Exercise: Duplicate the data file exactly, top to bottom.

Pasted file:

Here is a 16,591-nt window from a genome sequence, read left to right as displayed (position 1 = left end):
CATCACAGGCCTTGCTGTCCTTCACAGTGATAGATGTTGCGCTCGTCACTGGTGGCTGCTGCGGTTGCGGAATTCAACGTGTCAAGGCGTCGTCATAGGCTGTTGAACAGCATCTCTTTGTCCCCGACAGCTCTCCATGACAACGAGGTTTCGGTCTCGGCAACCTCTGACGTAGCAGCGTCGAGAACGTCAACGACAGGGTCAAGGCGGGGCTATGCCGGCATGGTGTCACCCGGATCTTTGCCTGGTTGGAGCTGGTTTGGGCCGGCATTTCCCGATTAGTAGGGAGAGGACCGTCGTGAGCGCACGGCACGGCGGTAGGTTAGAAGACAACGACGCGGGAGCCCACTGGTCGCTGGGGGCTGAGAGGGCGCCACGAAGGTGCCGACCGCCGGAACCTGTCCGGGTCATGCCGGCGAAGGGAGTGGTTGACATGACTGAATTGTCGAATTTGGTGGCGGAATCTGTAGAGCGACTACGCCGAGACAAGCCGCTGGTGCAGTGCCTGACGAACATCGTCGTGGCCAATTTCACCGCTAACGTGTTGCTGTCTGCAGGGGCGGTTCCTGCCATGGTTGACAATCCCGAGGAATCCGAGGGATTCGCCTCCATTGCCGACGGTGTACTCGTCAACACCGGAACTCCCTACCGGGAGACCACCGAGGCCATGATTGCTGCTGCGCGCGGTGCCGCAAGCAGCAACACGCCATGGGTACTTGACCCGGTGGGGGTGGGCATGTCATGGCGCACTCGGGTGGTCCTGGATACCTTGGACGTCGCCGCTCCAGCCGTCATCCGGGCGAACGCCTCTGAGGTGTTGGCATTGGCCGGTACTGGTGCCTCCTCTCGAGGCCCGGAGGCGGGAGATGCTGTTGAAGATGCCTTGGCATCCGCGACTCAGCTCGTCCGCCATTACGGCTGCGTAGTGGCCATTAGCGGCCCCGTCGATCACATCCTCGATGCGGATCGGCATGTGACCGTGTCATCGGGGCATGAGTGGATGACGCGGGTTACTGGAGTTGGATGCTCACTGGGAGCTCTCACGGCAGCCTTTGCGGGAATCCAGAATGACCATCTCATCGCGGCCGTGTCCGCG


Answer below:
Here is a 16,591-nt window from a genome sequence, read left to right as displayed (position 1 = left end):
CATCACAGGCCTTGCTGTCCTTCACAGTGATAGATGTTGCGCTCGTCACTGGTGGCTGCTGCGGTTGCGGAATTCAACGTGTCAAGGCGTCGTCATAGGCTGTTGAACAGCATCTCTTTGTCCCCGACAGCTCTCCATGACAACGAGGTTTCGGTCTCGGCAACCTCTGACGTAGCAGCGTCGAGAACGTCAACGACAGGGTCAAGGCGGGGCTATGCCGGCATGGTGTCACCCGGATCTTTGCCTGGTTGGAGCTGGTTTGGGCCGGCATTTCCCGATTAGTAGGGAGAGGACCGTCGTGAGCGCACGGCACGGCGGTAGGTTAGAAGACAACGACGCGGGAGCCCACTGGTCGCTGGGGGCTGAGAGGGCGCCACGAAGGTGCCGACCGCCGGAACCTGTCCGGGTCATGCCGGCGAAGGGAGTGGTTGACATGACTGAATTGTCGAATTTGGTGGCGGAATCTGTAGAGCGACTACGCCGAGACAAGCCGCTGGTGCAGTGCCTGACGAACATCGTCGTGGCCAATTTCACCGCTAACGTGTTGCTGTCTGCAGGGGCGGTTCCTGCCATGGTTGACAATCCCGAGGAATCCGAGGGATTCGCCTCCATTGCCGACGGTGTACTCGTCAACACCGGAACTCCCTACCGGGAGACCACCGAGGCCATGATTGCTGCTGCGCGCGGTGCCGCAAGCAGCAACACGCCATGGGTACTTGACCCGGTGGGGGTGGGCATGTCATGGCGCACTCGGGTGGTCCTGGATACCTTGGACGTCGCCGCTCCAGCCGTCATCCGGGCGAACGCCTCTGAGGTGTTGGCATTGGCCGGTACTGGTGCCTCCTCTCGAGGCCCGGAGGCGGGAGATGCTGTTGAAGATGCCTTGGCATCCGCGACTCAGCTCGTCCGCCATTACGGCTGCGTAGTGGCCATTAGCGGCCCCGTCGATCACATCCTCGATGCGGATCGGCATGTGACCGTGTCATCGGGGCATGAGTGGATGACGCGGGTTACTGGAGTTGGATGCTCACTGGGAGCTCTCACGGCAGCCTTTGCGGGAATCCAGAATGACCATCTCATCGCGGCCGTGTCCGCG